—Theodore Kaczynski (a mathematician… not famous for his maths – thanks Rob for this one)


“I am not a writer, a philosopher, a great figure of intellectual life: I am a teacher. There is a social phenomenon that troubles me a great deal: Since the 1960s, some teachers are becoming public men with the same obligations. I don’t want to become a prophet and say, ‘Please sit down, what I have to say is very important.’ I have come to discuss our common work.”



“Perhaps I was drawn towards the topic of reasoning because most things in life seemed unreasonable.”

– Peter C. Wason


“… it is the simplest and most difficult thing in the world for one person, genuinely being his or her self, to give, in fact and not just in appearance, another person, realised in his or her own being by the giver, a cup of tea, really, and not in appearance.”

—From Self and Others by R. D. Laing


They are playing a game.
They are playing at not playing a game. If I show them I see they are, I shall break the rules and they will punish me.
I must play their game, of not seeing I see the game.

—From Knots by R. D. Laing


Out beyond ideas of wrongdoing and rightdoing,
There is a field. I’ll meet you there.
When the soul lies down in that grass,
The world is too full to talk about.
Ideas, language, even the phrase “each other”
Doesn’t make any sense.

—Mawlānā Jalāl ad-Dīn Muhammad Rūmī


Someone left the mirror running
I pulled the plug out
it emptied my face
and drowned my reflection.
I tried mouth to mouth resuscitation
the glass broke
my reflection died
Now there’s only one of me.

—Spike Milligan, Lo Speccio


“… if I wish to be understood by others, and if I wish to enlist others for my purposes, then I must present myself in a way that conforms to folk-psychological platitudes, or laws. To explain my actions – even my most outrageous ones – to others is to find an appropriate set of folk-psychological platitudes in the light of which I am understandable and predictable…

“Given the fundamental role of folk psychology, it should not come as a surprise that it is also the intuition most strongly protected by sanctions. Inability to come up with acceptable folk-psychological accounts of ourselves and others is sanctioned by disapproval, lack of acceptance, or even referral to psychiatric services. No wonder, therefore, that social psychologists find their subjects ‘telling more than they know’: rather than admit that they have no introspective access to many of their higher cognitive processes, subjects will tell folk-psychological stories of how their mind allegedly works.”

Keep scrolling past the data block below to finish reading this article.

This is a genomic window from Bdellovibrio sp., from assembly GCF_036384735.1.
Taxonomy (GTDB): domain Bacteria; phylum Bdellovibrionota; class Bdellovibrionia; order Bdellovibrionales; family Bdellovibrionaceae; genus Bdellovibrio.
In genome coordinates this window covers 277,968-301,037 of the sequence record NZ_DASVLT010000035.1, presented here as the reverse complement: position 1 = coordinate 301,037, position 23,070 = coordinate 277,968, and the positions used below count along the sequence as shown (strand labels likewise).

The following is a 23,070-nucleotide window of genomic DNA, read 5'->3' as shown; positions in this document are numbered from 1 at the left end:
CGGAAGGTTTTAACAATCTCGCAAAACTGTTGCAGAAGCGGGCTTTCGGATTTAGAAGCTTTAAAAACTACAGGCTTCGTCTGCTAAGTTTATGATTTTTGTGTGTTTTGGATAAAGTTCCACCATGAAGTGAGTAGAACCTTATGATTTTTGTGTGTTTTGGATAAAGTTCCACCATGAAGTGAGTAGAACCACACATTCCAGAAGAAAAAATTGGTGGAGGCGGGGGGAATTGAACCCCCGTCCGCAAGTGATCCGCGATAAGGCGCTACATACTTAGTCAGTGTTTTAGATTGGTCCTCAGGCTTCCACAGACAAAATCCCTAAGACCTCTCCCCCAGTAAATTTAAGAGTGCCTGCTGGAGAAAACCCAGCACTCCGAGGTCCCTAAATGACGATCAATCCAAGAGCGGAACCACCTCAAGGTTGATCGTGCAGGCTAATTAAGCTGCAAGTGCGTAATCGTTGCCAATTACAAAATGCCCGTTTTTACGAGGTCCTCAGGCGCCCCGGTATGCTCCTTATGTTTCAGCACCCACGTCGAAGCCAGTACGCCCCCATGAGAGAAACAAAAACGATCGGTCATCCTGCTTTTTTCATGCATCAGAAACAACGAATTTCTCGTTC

—Martin Kusch, Psychological Knowledge


“The nights in the room were false and useless and meaningless and the nights walking the city were false and useless and meaningless, the notes for the box were false and useless and meaningless and this freewheeling account of the progress of the glass is false and useless and meaningless, late and doubly late and unaware of its lateness, nothing and again nothing and worse than nothing.”

—The Big Glass by Gabriel Josipovici


“… there was no other sport I watched with such good heart, such entertainment and elation as a good cross-country. I loved the racked, contorted faces of the runners as they came up to the tunnel of flags and crossed the finishing line; I found especially interesting those who came after the first fifty or so, running harder than any of the other contestants and competing demoniacally among themselves for the hundred and thirteenth place in the field. I watched them stumble up the tunnel of flags, clawing at their throats, retching, flailing their arms and falling to the grass, convinced that I had before me here a vision of human futility…”

Ian McEwan, Homemade


“When it was proclaimed that the Library contained all books, the first impression was one of extravagant happiness. All men felt themselves to be the masters of an intact and secret treasure. There was no personal or world problem whose eloquent solution did not exist in some hexagon. […]

“As was natural, this inordinate hope was followed by an excessive depression. The certitude that some shelf in some hexagon held precious books and that these precious books were inaccessible, seemed almost intolerable. A blasphemous sect suggested that the searches should cease and that all men should juggle letters and symbols until they constructed, by an improbable gift of chance, these canonical books. The authorities were obliged to issue severe orders. The sect disappeared, but in my childhood I have seen old men who, for long periods of time, would hide in the latrines with some metal disks in a forbidden dice cup and feebly mimic the divine disorder.”

Jorge Luis Borges in The Library of Babel


“Language only lives in and through human culture, which on the one hand needs mutual understanding but on the other hand makes direct communication impossible. […] People who use language lose their primitive desires which, however sinful, remain close to the self. Frightened by solitude, their only home, they become automata, slaves of the monster-machine of public relations.”

Brouwer, Life, Art, and Mysticism


“Use i before e except after c or when sounded like a as in neighbor or weigh; and except seize and seizure and also leisure, weird, height, and either, forfeit, and neither.”

The Complete Word Book by Mary A. DeVries


Zen and the Art of Going to the Lavatory

Relax mind.